"Paul Ryan’s Still Carrying Todd Akin’s Mantle, Will Co-Sponsor New Fetal ‘Personhood’ Bill"
Long before Rep. Paul Ryan (R-WI) convinced most of the House Republican caucus to vote to phase out Medicare, and long before former Rep. Todd Akin (R-MO) ended his political career by claiming “legitimate rape” is a form of contraception, the two men were partners in pushing anti-woman legislation. Ryan and Akin were original co-sponsors of the so-called “No Taxpayer Funding for Abortion Act,” a bill which, among other things, introduced the nation to the term “forcible rape.” And they partnered on a so-called “personhood” bill that would criminalize all abortions.
Todd Akin’s no longer an elected official, but Paul Ryan is still carrying Akin’s mantle in the new Congress:
Despite the deep unpopularity of fetal personhood bills in 2012, Rep. Paul Ryan (R-Wis.) has again decided to cosponsor the Sanctity of Human Life Act, a bill that gives full legal rights to human zygotes from the moment of fertilization.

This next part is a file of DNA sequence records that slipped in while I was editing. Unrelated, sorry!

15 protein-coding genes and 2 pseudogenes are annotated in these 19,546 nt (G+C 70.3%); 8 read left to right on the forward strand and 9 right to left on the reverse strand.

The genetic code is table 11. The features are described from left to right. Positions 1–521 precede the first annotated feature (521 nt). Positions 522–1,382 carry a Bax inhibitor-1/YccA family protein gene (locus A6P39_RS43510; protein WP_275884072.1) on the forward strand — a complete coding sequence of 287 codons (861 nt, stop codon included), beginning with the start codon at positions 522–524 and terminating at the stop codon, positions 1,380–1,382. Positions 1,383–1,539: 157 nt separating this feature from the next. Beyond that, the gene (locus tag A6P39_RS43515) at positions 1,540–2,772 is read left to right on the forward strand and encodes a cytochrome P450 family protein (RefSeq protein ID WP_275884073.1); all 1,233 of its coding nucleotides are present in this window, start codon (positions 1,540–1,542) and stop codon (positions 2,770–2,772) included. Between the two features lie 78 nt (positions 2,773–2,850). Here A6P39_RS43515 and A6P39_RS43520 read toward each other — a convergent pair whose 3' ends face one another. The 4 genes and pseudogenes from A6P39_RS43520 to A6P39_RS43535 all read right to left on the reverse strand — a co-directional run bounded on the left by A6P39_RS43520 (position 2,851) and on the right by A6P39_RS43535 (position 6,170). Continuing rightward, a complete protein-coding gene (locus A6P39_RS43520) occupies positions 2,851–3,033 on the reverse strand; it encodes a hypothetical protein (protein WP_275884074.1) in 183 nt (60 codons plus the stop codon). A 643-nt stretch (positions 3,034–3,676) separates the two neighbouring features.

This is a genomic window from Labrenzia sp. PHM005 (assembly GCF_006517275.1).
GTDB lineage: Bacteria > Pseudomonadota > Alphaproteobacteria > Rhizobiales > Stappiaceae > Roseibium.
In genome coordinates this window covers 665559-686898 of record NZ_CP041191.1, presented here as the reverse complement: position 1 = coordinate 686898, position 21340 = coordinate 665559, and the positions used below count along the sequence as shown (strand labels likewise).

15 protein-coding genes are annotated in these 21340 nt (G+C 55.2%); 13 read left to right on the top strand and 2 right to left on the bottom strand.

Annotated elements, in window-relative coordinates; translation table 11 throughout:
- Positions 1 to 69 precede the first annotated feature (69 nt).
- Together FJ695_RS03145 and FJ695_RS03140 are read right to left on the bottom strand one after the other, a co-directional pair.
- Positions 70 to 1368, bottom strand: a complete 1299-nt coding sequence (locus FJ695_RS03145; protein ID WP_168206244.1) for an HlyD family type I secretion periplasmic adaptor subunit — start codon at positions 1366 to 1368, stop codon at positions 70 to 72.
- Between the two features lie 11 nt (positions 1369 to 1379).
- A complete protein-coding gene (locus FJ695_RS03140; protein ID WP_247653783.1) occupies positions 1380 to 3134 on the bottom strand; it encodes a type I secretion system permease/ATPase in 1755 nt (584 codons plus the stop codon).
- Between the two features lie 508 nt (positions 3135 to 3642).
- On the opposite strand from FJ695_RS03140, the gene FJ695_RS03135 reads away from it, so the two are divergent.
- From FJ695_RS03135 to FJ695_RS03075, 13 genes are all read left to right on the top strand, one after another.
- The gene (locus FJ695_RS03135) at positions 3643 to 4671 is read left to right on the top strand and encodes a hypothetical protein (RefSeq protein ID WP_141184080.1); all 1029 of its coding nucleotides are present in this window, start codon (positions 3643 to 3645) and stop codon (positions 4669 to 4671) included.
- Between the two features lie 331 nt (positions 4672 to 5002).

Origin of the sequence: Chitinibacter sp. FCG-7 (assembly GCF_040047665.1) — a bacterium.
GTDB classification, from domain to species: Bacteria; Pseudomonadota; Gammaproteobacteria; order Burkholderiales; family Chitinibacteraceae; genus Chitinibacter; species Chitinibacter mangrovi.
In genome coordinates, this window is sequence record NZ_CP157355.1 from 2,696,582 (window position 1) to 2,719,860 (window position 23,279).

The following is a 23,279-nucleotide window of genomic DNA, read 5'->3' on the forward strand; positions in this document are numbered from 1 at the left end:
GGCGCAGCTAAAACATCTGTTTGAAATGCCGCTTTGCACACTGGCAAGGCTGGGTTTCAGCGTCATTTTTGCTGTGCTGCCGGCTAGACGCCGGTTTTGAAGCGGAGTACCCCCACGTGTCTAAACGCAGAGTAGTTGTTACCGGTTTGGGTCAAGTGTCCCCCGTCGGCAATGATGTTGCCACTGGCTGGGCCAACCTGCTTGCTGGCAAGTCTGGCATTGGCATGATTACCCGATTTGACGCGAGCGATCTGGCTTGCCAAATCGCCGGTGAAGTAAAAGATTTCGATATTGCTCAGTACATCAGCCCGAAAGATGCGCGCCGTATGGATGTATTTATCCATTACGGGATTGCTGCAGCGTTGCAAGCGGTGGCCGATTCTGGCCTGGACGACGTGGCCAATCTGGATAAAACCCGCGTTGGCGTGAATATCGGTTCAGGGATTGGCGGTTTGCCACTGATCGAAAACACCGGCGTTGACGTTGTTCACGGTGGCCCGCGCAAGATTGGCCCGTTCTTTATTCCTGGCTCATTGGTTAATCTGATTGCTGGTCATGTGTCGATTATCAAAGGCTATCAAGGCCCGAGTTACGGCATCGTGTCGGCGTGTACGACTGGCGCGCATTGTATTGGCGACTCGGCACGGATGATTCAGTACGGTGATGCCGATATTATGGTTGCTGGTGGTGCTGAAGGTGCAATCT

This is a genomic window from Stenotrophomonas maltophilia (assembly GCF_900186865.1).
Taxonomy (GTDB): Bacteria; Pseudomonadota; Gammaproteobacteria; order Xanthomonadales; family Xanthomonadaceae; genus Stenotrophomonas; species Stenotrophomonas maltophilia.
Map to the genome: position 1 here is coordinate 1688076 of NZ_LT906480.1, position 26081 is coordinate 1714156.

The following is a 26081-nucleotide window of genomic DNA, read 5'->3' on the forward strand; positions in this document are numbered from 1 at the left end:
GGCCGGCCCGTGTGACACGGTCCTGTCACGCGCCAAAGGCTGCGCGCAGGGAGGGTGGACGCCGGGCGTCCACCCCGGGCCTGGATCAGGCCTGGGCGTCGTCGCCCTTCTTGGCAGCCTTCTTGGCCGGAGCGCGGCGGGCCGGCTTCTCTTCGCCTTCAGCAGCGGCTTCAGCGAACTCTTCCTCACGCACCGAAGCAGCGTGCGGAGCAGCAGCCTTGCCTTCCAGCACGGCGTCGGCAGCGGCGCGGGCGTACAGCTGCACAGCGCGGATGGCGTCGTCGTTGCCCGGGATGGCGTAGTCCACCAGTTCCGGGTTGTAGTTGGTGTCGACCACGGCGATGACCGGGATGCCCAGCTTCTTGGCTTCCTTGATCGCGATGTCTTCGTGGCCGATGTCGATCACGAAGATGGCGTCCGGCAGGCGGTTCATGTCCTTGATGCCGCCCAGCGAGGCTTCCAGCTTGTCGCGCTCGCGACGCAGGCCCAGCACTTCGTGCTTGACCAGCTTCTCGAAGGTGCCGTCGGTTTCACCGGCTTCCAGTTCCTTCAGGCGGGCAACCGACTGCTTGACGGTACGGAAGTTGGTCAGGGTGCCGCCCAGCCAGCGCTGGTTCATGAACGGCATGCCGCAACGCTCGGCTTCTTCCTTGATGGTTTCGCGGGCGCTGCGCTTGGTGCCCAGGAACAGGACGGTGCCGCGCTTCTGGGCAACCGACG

Ryan, who reportedly has 2016 presidential ambitions, had to de-emphasize his opposition to abortion without exceptions during the 2012 election to align his position with presidential candidate Mitt Romney. But this year, Ryan has been tapped as a keynote speaker for the anti-abortion group Susan B. Anthony List’s sixth annual Campaign for Life Gala, and he is re-upping his support for the most extreme anti-abortion legislation in the country.
The personhood bill, first introduced in 2011 by Rep. Paul Broun (R-Ga.) and reintroduced by Broun last week, specifies that a “one-celled human embryo,” even before it implants in the uterus to create a pregnancy, should be granted “all the legal and constitutional attributes and privileges of personhood.” Similar legislation has been rejected by voters in multiple states, including the socially conservative Mississippi, because legal experts have pointed out that it could outlaw some forms of birth control and in vitro fertilization as well as criminalize abortion at all stages.
In the previous Congress, a total of 65 members of the House joined Akin and Ryan in co-sponsoring this bill.